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Pressure Canner Testing

Pressure Canner Testing

Pressure canners allow us to safely preserve low-acid foods at home. Because low-acid foods like vegetables and meat are more susceptible to botulism, these foods must be canned in a pressure canner. The pressure canner allows us to reach a higher temperature - up to 240 degrees - in order to kill any potential pathogens that would survive the boiling water bath method.

However, our pressure canning process is only as safe as our canner is accurate. For those who use a dial gauge pressure canner, it is recommended that dial gauges be tested annually prior to the beginning of each canning season. Dial gauges can become inaccurate for a variety of reasons including age, exposure to excess moisture, being improperly stored or being bumped or dropped. It is important to note; however, that I have tested a dial gauge passed down from generations that was still accurate and I have tested a gauge that was brand new that was completely inaccurate.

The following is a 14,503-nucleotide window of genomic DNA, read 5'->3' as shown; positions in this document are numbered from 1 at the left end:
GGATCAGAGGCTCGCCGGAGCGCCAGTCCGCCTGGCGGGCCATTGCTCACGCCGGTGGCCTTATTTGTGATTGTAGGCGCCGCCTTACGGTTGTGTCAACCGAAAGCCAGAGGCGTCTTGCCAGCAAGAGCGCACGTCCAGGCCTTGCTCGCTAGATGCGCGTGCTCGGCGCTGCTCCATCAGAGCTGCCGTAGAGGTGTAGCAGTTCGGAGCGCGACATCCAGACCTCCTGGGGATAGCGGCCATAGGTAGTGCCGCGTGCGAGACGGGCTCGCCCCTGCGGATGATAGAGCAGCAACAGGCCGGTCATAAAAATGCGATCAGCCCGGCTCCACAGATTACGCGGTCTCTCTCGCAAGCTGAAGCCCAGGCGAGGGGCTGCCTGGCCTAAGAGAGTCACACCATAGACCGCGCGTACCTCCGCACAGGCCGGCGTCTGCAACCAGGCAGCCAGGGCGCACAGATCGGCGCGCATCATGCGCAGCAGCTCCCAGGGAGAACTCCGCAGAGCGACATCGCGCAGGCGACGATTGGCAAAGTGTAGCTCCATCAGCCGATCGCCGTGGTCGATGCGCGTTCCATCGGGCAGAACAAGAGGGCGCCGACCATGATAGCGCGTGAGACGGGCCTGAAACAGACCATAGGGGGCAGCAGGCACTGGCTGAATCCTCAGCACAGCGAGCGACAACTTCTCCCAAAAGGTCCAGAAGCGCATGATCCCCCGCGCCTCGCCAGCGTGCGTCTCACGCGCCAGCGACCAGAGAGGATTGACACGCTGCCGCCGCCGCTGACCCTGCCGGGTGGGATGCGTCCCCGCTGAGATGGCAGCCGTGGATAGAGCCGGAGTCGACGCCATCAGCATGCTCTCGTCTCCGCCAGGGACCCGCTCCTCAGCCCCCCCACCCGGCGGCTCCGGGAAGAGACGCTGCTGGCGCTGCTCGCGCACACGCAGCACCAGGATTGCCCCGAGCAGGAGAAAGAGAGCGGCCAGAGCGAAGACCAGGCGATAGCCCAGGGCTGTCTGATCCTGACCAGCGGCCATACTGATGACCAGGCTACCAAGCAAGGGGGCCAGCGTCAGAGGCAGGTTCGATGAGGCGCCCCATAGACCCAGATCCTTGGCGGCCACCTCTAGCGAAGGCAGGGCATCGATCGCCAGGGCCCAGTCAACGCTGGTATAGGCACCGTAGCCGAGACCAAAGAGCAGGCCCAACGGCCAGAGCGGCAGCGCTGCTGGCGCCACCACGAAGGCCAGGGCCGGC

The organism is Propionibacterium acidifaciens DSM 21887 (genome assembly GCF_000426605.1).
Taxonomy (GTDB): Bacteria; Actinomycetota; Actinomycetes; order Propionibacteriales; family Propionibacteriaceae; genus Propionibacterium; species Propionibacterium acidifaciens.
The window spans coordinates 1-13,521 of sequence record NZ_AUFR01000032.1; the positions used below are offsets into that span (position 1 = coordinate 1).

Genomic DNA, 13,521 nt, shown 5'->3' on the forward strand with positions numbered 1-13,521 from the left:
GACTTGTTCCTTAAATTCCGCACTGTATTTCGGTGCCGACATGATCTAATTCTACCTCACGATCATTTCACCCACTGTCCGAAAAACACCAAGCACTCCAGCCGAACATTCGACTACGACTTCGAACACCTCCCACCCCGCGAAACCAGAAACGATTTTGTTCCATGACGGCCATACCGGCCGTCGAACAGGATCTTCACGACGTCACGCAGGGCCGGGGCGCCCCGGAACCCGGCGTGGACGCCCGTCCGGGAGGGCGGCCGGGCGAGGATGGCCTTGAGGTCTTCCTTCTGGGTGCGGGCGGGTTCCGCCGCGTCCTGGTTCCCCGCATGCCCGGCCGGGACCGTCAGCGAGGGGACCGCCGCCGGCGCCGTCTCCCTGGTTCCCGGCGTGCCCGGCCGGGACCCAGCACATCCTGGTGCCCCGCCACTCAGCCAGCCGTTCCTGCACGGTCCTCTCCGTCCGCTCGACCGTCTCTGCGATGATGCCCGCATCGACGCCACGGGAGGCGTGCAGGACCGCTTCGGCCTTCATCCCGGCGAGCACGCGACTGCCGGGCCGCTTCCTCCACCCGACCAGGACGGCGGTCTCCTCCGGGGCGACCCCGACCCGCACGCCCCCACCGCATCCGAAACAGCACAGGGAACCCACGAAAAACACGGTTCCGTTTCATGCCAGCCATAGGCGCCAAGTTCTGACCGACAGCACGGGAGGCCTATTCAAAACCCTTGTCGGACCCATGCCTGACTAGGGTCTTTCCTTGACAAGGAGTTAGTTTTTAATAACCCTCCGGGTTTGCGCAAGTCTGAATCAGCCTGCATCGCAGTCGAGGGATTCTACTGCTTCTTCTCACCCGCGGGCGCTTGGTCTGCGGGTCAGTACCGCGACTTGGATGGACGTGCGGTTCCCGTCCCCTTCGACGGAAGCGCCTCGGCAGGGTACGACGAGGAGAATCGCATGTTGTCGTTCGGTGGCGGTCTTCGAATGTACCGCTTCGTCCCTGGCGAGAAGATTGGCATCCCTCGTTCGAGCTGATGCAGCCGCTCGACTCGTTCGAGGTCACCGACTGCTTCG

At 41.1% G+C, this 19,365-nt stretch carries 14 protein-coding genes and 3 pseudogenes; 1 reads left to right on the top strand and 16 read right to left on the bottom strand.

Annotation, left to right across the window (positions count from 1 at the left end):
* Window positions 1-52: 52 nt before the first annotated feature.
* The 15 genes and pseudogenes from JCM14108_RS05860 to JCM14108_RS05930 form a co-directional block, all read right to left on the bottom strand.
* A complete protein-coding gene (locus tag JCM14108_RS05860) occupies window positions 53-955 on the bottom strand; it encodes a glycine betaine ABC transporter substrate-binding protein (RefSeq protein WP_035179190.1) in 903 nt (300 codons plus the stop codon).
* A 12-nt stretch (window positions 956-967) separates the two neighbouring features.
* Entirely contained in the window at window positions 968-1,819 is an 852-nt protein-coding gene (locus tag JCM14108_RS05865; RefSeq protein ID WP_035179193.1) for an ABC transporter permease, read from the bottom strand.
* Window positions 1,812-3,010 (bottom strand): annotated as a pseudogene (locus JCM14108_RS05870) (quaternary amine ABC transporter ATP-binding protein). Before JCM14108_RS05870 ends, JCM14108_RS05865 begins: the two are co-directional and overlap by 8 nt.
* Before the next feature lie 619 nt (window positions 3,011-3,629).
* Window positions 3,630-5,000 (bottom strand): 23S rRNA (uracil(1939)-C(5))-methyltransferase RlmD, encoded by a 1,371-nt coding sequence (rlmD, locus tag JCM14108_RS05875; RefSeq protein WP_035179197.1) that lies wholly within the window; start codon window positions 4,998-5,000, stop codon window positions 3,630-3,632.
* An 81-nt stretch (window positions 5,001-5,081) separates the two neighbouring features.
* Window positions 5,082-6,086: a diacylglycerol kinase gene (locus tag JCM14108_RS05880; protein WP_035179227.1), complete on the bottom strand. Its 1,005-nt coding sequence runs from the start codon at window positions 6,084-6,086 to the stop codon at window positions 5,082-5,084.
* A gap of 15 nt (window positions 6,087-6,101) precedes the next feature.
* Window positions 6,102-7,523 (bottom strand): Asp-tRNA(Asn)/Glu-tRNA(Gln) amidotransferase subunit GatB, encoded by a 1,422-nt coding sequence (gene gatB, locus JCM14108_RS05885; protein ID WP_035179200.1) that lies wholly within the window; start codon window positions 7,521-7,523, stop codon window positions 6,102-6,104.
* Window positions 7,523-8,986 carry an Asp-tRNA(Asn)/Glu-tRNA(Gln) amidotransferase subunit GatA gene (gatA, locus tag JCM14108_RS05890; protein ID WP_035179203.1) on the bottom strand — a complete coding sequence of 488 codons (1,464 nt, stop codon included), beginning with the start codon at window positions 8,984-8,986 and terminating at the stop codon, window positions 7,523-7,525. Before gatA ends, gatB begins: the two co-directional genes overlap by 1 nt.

Remember water boils at 212 degrees. It is the pressure that allows us to achieve that higher pathogen-killing temperature. If your dial gauge is inaccurate you could be producing unsafe home-canned food.

There are several Purdue Extension offices across the state that have the capability of testing your dial gauge. If desired, we can also inspect your entire pressure canner to let you know if we see any causes for concern with your canner. While weighted canners, that use a weight rather than a gauge, do not need to be tested we can still conduct an overall inspection of your canner.

Click here to find the nearest Extension office that can provide this service. 

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